Six Congo presidential candidates ask top court to ensure fair vote

KINSHASA (Reuters) – Six opposition candidates in the Democratic Republic of Congo’s Dec. 20 presidential election on Thursday asked the country’s Constitutional Court to compel the electoral commission to publish the final voter roll, warning of potential irregularities and fraud.

The candidates including a leading opposition candidate Martin Fayulu and Nobel Peace Prize-winning gynaecologist Denis Mukwege who is running for the first time, alleged intentional irregularities by the commission that questions the reliability of the electoral roll.

A spokesperson for Congo’s national electoral commission known as CENI, declined to comment.

The head of the electoral commission had previously rejected the accusations. He told Reuters in an interview in October that the commission will ensure that the election is free and fair.

The electoral commission has come under increased scrutiny from opposition parties, the influential Roman Catholic Church in Congo, and international partners such as the United States, that have all raised concerns over its handling of the voter registration process, and the publication of the roll.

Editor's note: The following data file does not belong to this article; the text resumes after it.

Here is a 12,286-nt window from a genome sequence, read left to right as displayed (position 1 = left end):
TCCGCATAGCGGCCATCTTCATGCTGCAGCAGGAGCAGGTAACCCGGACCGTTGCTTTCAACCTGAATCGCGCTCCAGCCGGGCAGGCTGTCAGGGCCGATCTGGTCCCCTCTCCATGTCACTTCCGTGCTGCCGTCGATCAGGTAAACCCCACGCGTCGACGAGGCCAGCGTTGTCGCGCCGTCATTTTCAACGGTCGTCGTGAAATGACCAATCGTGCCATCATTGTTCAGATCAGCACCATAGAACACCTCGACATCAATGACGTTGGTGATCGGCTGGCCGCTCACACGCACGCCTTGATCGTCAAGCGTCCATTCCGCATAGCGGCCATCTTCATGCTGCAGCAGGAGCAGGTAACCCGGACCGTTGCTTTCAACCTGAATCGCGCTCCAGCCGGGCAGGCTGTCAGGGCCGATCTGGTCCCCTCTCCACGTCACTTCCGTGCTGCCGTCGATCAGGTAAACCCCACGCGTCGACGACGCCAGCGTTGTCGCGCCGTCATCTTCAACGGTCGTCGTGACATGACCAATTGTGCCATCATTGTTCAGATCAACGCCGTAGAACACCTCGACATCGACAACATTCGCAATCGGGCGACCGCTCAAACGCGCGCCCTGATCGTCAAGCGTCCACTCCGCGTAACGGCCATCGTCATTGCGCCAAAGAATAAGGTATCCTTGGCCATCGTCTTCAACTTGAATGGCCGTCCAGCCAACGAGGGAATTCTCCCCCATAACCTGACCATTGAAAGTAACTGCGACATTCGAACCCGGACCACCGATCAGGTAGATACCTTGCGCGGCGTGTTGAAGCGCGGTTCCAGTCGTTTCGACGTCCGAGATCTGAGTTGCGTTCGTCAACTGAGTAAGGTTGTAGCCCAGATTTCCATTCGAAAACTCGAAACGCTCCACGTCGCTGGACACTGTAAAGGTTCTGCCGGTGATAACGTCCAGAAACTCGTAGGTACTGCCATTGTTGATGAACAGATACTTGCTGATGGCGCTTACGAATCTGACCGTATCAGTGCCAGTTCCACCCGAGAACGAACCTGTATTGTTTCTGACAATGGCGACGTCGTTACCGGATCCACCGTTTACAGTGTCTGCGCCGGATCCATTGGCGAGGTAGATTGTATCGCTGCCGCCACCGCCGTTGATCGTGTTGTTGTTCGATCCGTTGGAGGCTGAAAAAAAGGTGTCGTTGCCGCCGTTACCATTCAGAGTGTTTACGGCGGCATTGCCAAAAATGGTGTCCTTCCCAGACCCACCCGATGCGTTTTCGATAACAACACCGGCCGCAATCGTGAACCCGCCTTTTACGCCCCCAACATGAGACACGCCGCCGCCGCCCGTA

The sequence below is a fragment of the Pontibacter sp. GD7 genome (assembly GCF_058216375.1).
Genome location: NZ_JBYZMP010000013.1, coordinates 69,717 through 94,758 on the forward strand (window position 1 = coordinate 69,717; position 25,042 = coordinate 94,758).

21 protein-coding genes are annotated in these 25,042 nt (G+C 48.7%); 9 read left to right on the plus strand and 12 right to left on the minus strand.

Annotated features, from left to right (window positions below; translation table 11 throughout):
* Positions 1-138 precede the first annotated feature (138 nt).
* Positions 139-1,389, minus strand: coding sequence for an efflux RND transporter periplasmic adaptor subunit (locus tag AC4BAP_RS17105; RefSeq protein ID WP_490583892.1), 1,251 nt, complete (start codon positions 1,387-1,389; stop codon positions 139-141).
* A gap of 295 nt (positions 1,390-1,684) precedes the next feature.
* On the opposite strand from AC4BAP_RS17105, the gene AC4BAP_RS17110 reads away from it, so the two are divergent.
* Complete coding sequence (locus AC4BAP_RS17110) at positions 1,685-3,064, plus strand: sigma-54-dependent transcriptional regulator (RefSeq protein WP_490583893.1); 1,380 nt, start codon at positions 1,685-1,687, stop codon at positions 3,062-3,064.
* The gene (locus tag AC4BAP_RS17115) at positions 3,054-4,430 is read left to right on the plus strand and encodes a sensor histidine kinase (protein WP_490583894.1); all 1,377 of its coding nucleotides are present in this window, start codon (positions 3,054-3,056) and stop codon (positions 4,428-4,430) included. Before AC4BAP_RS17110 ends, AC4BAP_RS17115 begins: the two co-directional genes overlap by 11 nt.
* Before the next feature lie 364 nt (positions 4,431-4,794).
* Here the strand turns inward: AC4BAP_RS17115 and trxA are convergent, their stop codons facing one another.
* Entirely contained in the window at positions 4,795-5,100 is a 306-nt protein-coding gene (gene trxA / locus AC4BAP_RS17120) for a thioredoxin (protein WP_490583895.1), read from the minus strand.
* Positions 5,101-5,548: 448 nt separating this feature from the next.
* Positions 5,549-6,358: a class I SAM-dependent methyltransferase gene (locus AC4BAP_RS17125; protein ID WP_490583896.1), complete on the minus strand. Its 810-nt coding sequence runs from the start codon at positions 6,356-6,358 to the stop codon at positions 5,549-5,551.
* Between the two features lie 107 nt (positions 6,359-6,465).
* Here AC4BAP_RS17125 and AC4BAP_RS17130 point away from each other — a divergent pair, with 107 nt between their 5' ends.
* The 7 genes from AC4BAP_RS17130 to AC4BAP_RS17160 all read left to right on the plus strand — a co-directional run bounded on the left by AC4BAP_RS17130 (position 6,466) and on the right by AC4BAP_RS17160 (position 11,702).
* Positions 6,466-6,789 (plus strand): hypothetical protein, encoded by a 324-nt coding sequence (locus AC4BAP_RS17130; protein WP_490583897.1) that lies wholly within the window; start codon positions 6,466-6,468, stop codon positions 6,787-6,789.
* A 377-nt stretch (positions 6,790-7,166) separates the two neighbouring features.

The U.S. last week asked the CENI in a statement to ensure that the final voter registration lists are accessible without delay.

The six candidates said in a joint statement on Thursday that publishing the voter roll as stipulated by the law would allow enough time to fix any issues and enable voters to know where they’ll vote.

Fayulu who came second in the disputed 2018 presidential election which he claimed to have won, told Reuters in an interview on Thursday that the current electoral roll was unreliable.

“We do not know how many voters the final electoral roll contains,” Fayulu said, adding that the opacity over the registration process was intentional in order to favour President Tshisekedi’s ruling coalition.

The commission had said previously that over 43.9 million voters are registered for the election in a provisional roll.

(Reporting by Ange Kasongo; Editing by Bate Felix and Jonathan Oatis)